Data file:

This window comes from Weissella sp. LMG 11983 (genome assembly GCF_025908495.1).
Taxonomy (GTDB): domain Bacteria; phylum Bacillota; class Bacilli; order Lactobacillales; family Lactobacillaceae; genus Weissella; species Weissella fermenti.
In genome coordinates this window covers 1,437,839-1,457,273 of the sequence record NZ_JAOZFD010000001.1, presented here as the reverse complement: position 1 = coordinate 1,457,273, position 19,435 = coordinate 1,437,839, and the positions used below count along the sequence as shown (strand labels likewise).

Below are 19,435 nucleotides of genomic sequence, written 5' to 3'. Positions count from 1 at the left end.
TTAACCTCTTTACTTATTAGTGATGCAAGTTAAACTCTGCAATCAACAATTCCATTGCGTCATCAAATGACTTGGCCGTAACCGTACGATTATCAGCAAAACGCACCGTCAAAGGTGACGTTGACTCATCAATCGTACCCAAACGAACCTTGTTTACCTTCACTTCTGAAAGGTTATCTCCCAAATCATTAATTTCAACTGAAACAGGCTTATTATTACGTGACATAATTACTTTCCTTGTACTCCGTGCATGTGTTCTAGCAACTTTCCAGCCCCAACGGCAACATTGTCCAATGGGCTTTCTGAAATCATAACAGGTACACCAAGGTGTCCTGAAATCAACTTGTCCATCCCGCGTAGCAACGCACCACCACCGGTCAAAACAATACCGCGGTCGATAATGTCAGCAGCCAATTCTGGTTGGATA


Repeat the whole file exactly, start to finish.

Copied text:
This window comes from Weissella sp. LMG 11983 (genome assembly GCF_025908495.1).
Taxonomy (GTDB): domain Bacteria; phylum Bacillota; class Bacilli; order Lactobacillales; family Lactobacillaceae; genus Weissella; species Weissella fermenti.
In genome coordinates this window covers 1,437,839-1,457,273 of the sequence record NZ_JAOZFD010000001.1, presented here as the reverse complement: position 1 = coordinate 1,457,273, position 19,435 = coordinate 1,437,839, and the positions used below count along the sequence as shown (strand labels likewise).

Below are 19,435 nucleotides of genomic sequence, written 5' to 3'. Positions count from 1 at the left end.
TTAACCTCTTTACTTATTAGTGATGCAAGTTAAACTCTGCAATCAACAATTCCATTGCGTCATCAAATGACTTGGCCGTAACCGTACGATTATCAGCAAAACGCACCGTCAAAGGTGACGTTGACTCATCAATCGTACCCAAACGAACCTTGTTTACCTTCACTTCTGAAAGGTTATCTCCCAAATCATTAATTTCAACTGAAACAGGCTTATTATTACGTGACATAATTACTTTCCTTGTACTCCGTGCATGTGTTCTAGCAACTTTCCAGCCCCAACGGCAACATTGTCCAATGGGCTTTCTGAAATCATAACAGGTACACCAAGGTGTCCTGAAATCAACTTGTCCATCCCGCGTAGCAACGCACCACCACCGGTCAAAACAATACCGCGGTCGATAATGTCAGCAGCCAATTCTGGTTGGATA